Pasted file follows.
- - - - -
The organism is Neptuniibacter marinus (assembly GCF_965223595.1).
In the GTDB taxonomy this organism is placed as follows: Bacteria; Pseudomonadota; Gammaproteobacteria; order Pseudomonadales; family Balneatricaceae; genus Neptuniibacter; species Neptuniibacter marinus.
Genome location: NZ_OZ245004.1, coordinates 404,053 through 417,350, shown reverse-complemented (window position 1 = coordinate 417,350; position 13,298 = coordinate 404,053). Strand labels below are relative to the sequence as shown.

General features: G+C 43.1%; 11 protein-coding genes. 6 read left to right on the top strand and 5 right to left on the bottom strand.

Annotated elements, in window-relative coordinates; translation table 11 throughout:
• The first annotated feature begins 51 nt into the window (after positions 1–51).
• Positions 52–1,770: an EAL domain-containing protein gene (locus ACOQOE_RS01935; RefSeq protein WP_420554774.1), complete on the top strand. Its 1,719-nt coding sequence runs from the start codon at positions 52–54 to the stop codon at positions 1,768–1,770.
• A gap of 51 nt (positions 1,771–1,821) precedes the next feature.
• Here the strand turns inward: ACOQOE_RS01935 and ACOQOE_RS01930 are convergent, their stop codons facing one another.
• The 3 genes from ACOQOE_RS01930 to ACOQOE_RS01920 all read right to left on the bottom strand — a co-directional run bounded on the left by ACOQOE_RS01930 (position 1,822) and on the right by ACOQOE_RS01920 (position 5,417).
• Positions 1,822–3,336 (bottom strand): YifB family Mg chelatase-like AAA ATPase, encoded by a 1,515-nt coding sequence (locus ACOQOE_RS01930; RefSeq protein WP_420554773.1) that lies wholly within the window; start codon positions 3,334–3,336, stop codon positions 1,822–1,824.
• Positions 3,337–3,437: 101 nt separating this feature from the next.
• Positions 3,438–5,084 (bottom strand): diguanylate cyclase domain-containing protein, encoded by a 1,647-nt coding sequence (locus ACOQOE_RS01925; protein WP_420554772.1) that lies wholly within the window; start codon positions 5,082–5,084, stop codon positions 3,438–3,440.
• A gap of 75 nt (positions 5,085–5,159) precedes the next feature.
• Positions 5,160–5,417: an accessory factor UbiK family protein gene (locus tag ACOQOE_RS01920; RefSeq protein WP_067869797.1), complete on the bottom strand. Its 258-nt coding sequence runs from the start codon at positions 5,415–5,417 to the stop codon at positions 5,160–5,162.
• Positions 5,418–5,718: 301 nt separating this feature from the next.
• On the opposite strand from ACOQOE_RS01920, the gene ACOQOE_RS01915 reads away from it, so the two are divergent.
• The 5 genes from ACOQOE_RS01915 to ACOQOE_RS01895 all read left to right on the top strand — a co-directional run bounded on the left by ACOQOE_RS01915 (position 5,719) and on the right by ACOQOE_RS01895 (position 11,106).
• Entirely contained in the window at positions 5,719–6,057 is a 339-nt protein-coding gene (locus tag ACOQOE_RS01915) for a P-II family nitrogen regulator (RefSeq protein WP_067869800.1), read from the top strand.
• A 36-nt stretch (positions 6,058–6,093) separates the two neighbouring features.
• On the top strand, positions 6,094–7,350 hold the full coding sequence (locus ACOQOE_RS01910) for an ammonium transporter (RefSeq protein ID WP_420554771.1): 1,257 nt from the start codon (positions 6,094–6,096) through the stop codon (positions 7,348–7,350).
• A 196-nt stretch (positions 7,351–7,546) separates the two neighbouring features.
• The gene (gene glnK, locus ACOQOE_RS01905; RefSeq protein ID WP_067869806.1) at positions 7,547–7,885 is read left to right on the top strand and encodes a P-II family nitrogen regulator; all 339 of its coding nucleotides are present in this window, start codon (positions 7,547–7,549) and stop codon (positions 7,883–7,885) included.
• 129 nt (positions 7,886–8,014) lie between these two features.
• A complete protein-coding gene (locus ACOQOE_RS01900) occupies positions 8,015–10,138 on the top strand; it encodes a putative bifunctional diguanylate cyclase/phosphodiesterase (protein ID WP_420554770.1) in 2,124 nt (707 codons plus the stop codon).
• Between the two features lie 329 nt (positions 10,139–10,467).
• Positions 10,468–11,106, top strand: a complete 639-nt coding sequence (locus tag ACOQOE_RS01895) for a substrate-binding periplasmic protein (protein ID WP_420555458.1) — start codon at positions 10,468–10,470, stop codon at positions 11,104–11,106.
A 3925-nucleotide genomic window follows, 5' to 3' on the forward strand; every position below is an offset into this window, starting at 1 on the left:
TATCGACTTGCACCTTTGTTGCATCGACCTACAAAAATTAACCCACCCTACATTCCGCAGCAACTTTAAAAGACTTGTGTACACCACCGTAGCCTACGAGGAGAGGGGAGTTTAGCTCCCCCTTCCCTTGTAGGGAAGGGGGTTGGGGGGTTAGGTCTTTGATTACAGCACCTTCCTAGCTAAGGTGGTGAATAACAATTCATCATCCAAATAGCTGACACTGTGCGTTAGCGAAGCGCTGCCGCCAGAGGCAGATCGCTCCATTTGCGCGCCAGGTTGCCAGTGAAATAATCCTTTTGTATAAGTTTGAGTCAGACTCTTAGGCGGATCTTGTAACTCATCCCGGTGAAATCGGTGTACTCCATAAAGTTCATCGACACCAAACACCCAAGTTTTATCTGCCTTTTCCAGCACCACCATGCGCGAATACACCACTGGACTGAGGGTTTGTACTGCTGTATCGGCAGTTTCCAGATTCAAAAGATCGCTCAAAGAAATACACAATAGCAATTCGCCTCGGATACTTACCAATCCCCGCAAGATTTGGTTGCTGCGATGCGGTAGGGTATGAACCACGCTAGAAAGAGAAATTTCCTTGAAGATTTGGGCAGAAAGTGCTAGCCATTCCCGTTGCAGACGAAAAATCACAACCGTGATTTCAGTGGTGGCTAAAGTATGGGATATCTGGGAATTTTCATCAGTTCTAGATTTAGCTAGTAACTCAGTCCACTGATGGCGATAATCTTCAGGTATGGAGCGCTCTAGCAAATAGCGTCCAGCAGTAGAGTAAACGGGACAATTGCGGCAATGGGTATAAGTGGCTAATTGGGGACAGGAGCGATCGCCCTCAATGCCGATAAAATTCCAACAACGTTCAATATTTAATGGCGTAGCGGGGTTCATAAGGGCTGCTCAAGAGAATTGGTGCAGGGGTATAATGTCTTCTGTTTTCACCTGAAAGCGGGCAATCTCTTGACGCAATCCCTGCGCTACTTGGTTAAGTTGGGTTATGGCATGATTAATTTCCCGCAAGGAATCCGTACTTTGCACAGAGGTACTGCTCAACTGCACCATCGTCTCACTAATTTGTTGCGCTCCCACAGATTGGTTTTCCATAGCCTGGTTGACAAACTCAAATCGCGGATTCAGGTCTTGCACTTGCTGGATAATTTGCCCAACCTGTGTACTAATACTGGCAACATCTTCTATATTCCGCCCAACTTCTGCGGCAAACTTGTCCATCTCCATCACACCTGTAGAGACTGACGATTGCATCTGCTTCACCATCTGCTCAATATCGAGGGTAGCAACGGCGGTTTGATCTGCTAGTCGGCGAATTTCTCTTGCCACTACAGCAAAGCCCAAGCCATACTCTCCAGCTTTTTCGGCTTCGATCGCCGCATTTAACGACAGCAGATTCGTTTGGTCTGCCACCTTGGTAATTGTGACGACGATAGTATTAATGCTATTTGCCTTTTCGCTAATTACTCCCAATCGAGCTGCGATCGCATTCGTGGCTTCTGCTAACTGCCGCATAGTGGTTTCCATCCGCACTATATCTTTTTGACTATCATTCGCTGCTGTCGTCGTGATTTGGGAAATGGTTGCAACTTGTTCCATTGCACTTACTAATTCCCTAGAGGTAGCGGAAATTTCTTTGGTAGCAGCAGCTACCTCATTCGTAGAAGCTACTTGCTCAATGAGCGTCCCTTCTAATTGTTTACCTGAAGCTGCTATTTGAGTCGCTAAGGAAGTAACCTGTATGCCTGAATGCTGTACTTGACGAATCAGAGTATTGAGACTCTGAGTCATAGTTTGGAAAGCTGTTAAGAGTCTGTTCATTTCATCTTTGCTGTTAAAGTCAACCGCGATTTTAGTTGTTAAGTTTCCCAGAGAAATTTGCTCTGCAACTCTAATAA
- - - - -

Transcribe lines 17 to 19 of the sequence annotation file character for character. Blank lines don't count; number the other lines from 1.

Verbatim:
• On the opposite strand from ACOQOE_RS01920, the gene ACOQOE_RS01915 reads away from it, so the two are divergent.
• The 5 genes from ACOQOE_RS01915 to ACOQOE_RS01895 all read left to right on the top strand — a co-directional run bounded on the left by ACOQOE_RS01915 (position 5,719) and on the right by ACOQOE_RS01895 (position 11,106).
• Entirely contained in the window at positions 5,719–6,057 is a 339-nt protein-coding gene (locus tag ACOQOE_RS01915) for a P-II family nitrogen regulator (RefSeq protein WP_067869800.1), read from the top strand.